Alexey Aylarov, a graduate of the Bauman MSTU, together with others from his course, has created a service for calls from the Zingaya browser, through which more than one million calls a month are now made. The entrepreneurs decided not to rest on their laurels, so after attracting funds from Russian and foreign investors, they started up a whole platform, enabling developers to create their own communication services.
“When this story began, we were studying at the Bauman MSTU”, says Alexey. “I and some of my colleagues were working at that time in a company concerned with developing IP-telephony. At a certain point, the idea occurred to us that this functionality could be carried over into a browser. We resigned from our jobs and began work on our own project.
“As a result, a technology was developed making it possible to call directly from the browser, without installing any software. On this basis, in 2010 we started the Zingaya service. Using it, an online call button can be placed on the client’s website so that users can call the company without installing any software, using only a microphone and the Internet. The call goes to one of the organizations standard telephones or to an IP-telephone, after which staff can talk to the client. The concept is an alternative to the 8-800 numbers, when someone calls from a telephone free of charge, and the company pays for the call. It’s the same with us, but the main parts are played not by a telephone, but by a computer. It has its advantages: in our case it is even cheaper than 8-800, and furthermore it is available globally, regardless of country. You’ve gone abroad, something has happened to your credit card, you need to call the bank. You go to the bank’s website, press a special button and communicate with the company directly through the website to solve the problem. This does not incur any roaming charges, it is free (the most you might have to pay is for the internet connection itself).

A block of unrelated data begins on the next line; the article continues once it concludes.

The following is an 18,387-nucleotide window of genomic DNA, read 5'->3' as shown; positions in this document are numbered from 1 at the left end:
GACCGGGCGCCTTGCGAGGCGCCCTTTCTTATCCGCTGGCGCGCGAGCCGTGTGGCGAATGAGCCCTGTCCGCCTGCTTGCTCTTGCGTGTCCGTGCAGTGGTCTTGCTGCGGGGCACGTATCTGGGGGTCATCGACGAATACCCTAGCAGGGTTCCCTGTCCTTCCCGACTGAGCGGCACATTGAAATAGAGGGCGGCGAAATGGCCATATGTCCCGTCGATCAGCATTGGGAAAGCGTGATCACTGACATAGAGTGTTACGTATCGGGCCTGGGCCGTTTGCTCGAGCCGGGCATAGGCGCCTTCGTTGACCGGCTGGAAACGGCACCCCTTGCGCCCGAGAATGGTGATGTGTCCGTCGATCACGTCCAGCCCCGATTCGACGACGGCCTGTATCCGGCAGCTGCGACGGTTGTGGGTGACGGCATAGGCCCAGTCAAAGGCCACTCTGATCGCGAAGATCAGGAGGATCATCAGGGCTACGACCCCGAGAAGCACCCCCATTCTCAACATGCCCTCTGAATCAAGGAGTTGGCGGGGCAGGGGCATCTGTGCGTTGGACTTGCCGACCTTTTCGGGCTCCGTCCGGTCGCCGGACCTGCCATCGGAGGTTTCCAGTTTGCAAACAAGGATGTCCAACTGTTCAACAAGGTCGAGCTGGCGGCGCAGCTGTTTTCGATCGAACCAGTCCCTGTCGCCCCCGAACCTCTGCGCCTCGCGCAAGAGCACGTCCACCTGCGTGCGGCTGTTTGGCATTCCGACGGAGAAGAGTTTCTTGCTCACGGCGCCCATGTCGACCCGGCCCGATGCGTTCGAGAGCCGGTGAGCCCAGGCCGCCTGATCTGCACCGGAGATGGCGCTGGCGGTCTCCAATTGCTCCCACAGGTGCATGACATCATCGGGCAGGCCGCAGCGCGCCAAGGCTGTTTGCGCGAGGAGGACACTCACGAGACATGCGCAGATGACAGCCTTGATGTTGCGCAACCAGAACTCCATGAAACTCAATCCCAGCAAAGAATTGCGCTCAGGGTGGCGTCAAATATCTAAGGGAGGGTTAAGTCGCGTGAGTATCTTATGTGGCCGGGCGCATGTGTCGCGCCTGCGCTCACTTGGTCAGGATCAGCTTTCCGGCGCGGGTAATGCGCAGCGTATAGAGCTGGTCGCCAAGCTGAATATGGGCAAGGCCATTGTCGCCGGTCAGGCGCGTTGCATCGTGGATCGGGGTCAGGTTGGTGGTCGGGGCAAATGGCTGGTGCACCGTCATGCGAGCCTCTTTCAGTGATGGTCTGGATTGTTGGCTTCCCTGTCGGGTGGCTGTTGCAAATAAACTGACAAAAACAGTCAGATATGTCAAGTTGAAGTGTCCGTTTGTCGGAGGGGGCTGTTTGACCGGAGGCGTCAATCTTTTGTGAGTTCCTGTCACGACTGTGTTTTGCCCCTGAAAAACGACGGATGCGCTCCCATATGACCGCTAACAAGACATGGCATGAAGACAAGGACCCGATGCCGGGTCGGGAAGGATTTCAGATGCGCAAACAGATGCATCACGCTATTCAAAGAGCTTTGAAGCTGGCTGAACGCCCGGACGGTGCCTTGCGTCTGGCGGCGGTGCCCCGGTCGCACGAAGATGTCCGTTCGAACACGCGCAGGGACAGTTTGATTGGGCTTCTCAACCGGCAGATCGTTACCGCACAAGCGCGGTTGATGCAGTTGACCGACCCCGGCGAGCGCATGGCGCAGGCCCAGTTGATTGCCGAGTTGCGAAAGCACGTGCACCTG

In 2012 we attracted the first (and so far the only) tranche of investments totalling $11,150,000 from a group of investors, including Esther Dyson.
Later we started to get ideas about other ways of using our developments. For example, one bank wanted to use Zingaya so that its managers could call clients directly from the CRM system. We decided that we would be able to adapt our technology and make it more flexible, so as to create other modifications of the service connected with communications – to integrate with CRM, to set up a return call and to organize the work of a call centre. So in 2013 we launched out second product, VoxImplant – a platform for the creation of communication services. In effect, this is a set of tools enabling developers to set up IP-telephone services, audio and video calls and other functions in their apps and services. On the basis of VoxImplant, a number of integrations with CRM were made (for example with “Bitrix-24”, “Magellan” and InSales) and call-back services (such as Callbackhunter). Major companies, for example the “Yulmart” internet store, make use of the platform for the automation of their calls.
“We are now developing VoxImplant, taking account of the requirements of the market and the clients, and of new possibilities in the technology. This includes the active development of video conferences and video-recording. We are also working with voice recognition companies so that key words in speech can be sought, and the subject of the call can be determined automatically. We have not yet by any means put all of our thoughts into practice, so we still have a lot of work ahead of us.
Read the interview with Esther Dyson, an investor in the Zingaya startup.